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Joseph H. Greenberg
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Joseph H. Greenberg

Joseph Harold Greenberg (May 28, 1915-May 7, 2001) was a prominent and controversial linguist, known for his work in both language classification and typology. He was born in Brooklyn, New York and served for many years on the faculty of Stanford University.

Table of contents
1 Contributions to linguistics
2 References
3 See also
4 External links

Contributions to linguistics

Language typology

Greenberg's fame rests in part on his seminal contributions to synchronic linguistics and the quest to identify linguistic universals. In the late 1950's, Greenberg began to examine corpora of languages covering a wide geographic and genetic distribution. He located a number of interesting potential universals, as well as many strong cross-linguistic tendencies.

In particular, Greenberg invented the notion of "implicational universal", which takes the form "if a language has structure X, then it must also have structure Y." For example, X might be "mid front rounded vowels" and Y "high front rounded vowels" (for terminology see phonetics). This kind of research was picked up by many other scholars following Greenberg's example and has continued to be an important kind of data-gathering in synchronic linguistics.

African languages

Greenberg is also widely known and respected for his development of a new classification system for African languages, which he published in 1963. The classification was for a time considered very bold and speculative, especially in his proposal of a Nilo-Saharan language family, but is now generally accepted among African historical specialists. In the course of this work, Greenberg coined the term Afroasiatic languages, to replace the former "Hamito-Semitic".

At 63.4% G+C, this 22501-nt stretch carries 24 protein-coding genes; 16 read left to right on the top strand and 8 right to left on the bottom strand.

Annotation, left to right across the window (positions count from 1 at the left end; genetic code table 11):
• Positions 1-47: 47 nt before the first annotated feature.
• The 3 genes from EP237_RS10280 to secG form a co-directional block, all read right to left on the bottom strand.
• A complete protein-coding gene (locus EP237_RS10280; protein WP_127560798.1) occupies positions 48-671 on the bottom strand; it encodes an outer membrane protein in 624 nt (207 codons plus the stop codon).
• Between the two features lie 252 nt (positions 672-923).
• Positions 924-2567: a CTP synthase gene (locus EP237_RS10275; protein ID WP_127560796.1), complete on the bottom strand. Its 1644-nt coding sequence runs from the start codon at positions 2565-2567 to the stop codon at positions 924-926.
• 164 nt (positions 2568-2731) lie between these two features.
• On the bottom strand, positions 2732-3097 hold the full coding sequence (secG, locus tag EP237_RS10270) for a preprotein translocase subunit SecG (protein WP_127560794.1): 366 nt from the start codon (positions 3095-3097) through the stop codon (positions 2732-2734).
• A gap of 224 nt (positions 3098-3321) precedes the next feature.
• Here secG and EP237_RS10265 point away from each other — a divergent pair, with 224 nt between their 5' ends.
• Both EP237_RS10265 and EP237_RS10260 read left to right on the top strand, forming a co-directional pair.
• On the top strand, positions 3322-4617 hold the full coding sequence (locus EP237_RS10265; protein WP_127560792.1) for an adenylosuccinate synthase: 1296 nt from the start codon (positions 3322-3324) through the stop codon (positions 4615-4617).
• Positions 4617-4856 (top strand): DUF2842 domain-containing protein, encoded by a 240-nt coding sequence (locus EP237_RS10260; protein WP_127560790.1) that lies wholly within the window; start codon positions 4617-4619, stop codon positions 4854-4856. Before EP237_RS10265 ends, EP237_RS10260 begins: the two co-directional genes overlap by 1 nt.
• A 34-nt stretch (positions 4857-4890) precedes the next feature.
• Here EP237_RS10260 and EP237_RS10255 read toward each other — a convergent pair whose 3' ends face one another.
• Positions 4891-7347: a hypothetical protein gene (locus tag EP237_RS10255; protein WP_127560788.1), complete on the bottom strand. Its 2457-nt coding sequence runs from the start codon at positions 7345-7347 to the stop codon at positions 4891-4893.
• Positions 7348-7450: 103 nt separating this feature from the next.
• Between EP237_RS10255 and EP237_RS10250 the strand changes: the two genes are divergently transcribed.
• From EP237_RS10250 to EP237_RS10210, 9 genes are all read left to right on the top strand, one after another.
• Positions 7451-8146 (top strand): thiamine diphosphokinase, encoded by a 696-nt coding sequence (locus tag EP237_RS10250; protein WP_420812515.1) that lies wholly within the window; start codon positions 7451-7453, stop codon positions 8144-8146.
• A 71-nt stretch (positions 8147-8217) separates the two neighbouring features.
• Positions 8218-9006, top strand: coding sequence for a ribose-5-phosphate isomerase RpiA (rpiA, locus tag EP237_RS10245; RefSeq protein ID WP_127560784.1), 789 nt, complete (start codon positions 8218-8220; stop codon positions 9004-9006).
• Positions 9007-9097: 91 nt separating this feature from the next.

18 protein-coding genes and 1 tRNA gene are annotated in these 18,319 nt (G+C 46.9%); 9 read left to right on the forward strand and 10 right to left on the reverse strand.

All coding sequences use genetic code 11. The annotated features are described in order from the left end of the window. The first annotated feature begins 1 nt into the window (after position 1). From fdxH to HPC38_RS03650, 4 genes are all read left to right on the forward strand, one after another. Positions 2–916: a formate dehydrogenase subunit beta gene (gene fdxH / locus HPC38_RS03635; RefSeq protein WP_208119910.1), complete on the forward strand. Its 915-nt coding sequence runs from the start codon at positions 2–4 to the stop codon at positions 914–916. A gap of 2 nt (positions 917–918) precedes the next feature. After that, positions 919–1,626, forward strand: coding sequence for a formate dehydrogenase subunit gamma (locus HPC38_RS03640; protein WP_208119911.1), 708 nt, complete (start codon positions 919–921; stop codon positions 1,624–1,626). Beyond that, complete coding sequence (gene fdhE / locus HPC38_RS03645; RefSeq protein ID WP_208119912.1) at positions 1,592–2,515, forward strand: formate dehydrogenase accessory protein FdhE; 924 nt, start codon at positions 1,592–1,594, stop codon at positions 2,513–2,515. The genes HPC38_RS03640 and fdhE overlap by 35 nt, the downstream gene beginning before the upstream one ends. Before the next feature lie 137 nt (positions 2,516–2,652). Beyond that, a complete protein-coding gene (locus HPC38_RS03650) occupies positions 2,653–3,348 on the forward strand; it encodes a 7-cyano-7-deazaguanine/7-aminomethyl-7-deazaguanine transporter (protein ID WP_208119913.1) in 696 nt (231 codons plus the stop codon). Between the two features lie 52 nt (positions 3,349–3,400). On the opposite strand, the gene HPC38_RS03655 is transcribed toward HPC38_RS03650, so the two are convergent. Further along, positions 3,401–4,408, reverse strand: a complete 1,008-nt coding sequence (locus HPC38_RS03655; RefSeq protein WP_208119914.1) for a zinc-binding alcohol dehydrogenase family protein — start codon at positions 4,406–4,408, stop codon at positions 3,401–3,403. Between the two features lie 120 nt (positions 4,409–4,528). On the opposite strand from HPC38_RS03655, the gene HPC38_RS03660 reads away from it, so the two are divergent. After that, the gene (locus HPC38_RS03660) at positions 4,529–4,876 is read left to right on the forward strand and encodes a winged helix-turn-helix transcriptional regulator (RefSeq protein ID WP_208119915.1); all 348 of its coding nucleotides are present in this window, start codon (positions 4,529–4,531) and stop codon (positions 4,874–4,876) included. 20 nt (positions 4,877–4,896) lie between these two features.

Greenberg's classification was well accepted by historical linguists, who have since used it as a basis for further work. Hal Fleming introduced the Omotic family, and Gregerson proposed the join of Niger-Congo and Nilo-Saharan into a large Kongo-Saharan family, which were in turn accepted by Greenberg.

Languages of the Americas

Later, Greenberg studied the native languages of the Americas, which until then had been classified into hundreds of separate language families. In his 1987 book Language in the Americas, he proposed a broader classification into three major groups: Eskimo-Aleut, Na-Dene, and Amerind.

This work, particularly the Amerind family, is still rejected by many historical linguists. The criticisms are directed not so much to the classification per se, but primarily to the method of mass lexical comparison used to establish it, which most Americanist historical linguists considered inherently unreliable (see below); and to the large number of errors that were claimed to be present in the sources used by Greenberg, such as wrong or non-existent words, incorrect translations, words attributed to the wrong languages, and unsupported or wrong identification of prefixes and suffixes.

While some of these errors (which, according to Greenberg's defenders, only affect a few percent of the data) could conceivably lead to an artificial increase in the similarity measure, others would merely introduce random noise in the measurement, and therefore tend to reduce it — which would only strengthen Greenberg's conclusions. Nevertheless, the allegations of widespread errors in the data along with objections to his methodology have led many linguists to dismiss this part of Greenberg's work as unscholarly and invalid.

Eurasiatic Languages

Later in his life, Greenberg proposed to join many language families of Europe and Asia into a single group called Eurasiatic, fairly similar to Illich-Svitych's older Nostratic proposals but differing in important ways - notably the exclusion of the Afro-Asiatic languages, which has since become popular among Nostraticists as well. He continued to work on this project from the time of his diagnosis with fatal pancreatic cancer until his death.

Greenberg's method of mass comparison

Greenberg proposed a controversial method for finding historical relationships when comparing too many languages for traditional methods of establishing regular sound shifts to be practical - a situation that arises particularly when attempting to establish long-range historical families in regions of the world where few if any lower-level families have been reconstructed, or where linguistic diversity is especially high. This method was enthusiastically embraced by some historical linguists (and many geneticists), but was rejected by most historical linguists. See mass lexical comparison for a fuller discussion.


For criticisms and defenses of specific theories, see the relevant articles (linguistic universals, implicational universal, mass lexical comparison, Niger-Congo languages, Nilo-Saharan languages, Afro-Asiatic languages, Amerind languages, Eurasiatic languages, Indo-Pacific languages.)

See also

External links